At its meeting on 1 July, the Planning and Building Standards Committee, somewhat controversially, granted planning permission for the erection of 28 dwellinghouses on land at The Croft, Dingleton Road, Melrose, much to the consternation of many local residents (SBC Ref: 18/01385/FUL) [there had been over 130 objections]. Whilst many members of the Committee expressed reservations about the scale and design of the proposed development, only one member spoke against it. The site is allocated for housing development in the current local development plan with an indicative capacity of 25 dwellings [a previous planning brief for the site indicated the site had a capacity for some 45 dwellings but the Reporter who examined objections to the current local development plan in 2016 reduced this figure to 25 dwellings]. Nevertheless, the design and layout of the development was a matter for the Planning and Building Standards Committee to decide upon. Although concerns were raised regarding the visual impact of this proposal on the slopes of the Eildon Hills, a National Scenic Area, and the impact of traffic on Dingleton Road, the Committee were satisfied that the proposed development was acceptable.
In relation to appeals to the Scottish Government, the appeal against the erection of 7 wind turbines at Gilston Hill, near Heriot has been returned to the Planning and Environmental Appeals Division (DPEA) to re-determine the appeal following a successful challenge to the Court of Session to the Reporter’s decision, dated 7 February 2019, to approve the application (DPEA Ref: PPA-140-2068). The Reporter’s decision to uphold the enforcement notice against the change of use of the property ‘Greenloaning’ on the Loan, West Linton from a residential dwelling to short-stay commercial visitor accommodation, dated 25 April 2019, has also been challenged with an appeal to the Court of Session. Watch this space for further news!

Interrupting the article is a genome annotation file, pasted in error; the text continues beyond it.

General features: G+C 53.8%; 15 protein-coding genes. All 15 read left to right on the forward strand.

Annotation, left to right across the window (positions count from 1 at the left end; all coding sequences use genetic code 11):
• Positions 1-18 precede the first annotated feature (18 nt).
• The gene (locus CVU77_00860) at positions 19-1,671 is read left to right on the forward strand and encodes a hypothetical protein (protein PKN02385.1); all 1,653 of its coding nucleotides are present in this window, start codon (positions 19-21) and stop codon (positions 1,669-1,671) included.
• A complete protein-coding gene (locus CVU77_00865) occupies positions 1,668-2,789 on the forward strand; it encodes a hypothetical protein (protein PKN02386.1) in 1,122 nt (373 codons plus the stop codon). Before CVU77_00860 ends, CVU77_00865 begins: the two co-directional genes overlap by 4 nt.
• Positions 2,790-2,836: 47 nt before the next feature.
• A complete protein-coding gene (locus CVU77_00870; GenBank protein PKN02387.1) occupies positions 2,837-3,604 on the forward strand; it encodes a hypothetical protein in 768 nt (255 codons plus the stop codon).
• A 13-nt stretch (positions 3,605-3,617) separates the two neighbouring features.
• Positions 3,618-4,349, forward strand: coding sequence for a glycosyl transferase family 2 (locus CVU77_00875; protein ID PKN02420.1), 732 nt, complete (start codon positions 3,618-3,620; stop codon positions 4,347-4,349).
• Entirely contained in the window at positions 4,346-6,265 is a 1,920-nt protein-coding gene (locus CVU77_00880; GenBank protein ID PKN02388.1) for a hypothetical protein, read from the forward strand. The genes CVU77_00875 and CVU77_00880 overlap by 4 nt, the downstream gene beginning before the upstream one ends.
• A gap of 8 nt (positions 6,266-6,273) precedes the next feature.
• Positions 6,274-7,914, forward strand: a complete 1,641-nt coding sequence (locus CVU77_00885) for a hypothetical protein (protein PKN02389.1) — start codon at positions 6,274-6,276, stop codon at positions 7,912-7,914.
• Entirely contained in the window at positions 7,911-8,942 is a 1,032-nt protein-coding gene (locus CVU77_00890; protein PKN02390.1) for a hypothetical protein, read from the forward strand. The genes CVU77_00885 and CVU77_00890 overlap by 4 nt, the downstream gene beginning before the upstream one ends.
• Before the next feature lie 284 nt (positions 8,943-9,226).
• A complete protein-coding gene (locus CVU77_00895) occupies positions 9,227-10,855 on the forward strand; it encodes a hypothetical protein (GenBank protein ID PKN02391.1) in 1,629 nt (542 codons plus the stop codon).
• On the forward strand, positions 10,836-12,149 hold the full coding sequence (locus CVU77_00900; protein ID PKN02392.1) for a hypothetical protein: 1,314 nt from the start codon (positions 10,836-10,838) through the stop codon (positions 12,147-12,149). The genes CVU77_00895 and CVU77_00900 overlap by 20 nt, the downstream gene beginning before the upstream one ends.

Much to the surprise and satisfaction of the local community, the appeal against the refusal of planning permission for two blocks of residential flats, comprising 40 units, at Tweedbridge Court, Peebles, a proposal by Eildon Housing Association, was dismissed on 23 July (DPEA Ref: PPA-140-2076). In dismissing the appeal, the Reporter considered that the overall height and mass of the proposed buildings and the urbanised character of the development would contrast starkly with its setting and the wider character and appearance of the Peebles Conservation Area. The Reporter concluded that the design and scale of the proposal was inappropriate in this location. Consequently, although the proposed development would make an important contribution to affordable housing provision and the site was a brownfield site allocated for residential development, the Reporter considered that the proposed development would appear incongruous in this location and detract from the character and appearance of the riverside area of the town.
Three other appeals remain outstanding: (i) an appeal in relation to the council’s refusal of a request to issue a Certificate of Lawful Existing Use in respect of the residential use of the property ‘Glenacre’ at Camptown, south of Jedburgh (SBC Ref: 19/00339/CLEU; DPEA Ref: CLUD-140-2003); (ii) an appeal in relation to the proposal, by Eildon Housing Association, for the erection of 69 dwelling units at Coopersknowe, Galashiels (DPEA Ref: PPA-140-2075) and (iii) the long-standing appeal against the refusal of planning permission for the construction of a wind farm comprising 7 turbines up to 132 metres high to tip height on land at Barrel Law, north west of Roberton (DPEA Ref: PPA-140-2072). A hearing into certain aspects of this appeal was held on 6 August in the Forman Hall, Roberton, commencing at 10.00am. Closing submissions are expected by 21 August.
Two wind farm applications submitted to the Scottish Government under Section 36 of the 1989 Act, to which the Scottish Borders Council has also objected, remain outstanding: (1) the application for a 12 turbine extension to the existing Fallago Rig wind farm in the Lammermuir Hills; and (2) the application to extend the operational life of the existing Fallago Rig wind farm to coincide with that of the extension (if approved) (DPEA case references WIN-140-5 & WIN-140-6). The reports on these appeals have been with Scottish Ministers since July last year (2018). Following the receipt of objections from Scottish Borders Council in April 2019, an inquiry is to be held in relation on an application for an expansion of the Crystal Rig Wind Farm in the Lammermuirs, comprising the addition of 11 turbines to the existing 90 turbines (DPEA Ref: WIN-140-8).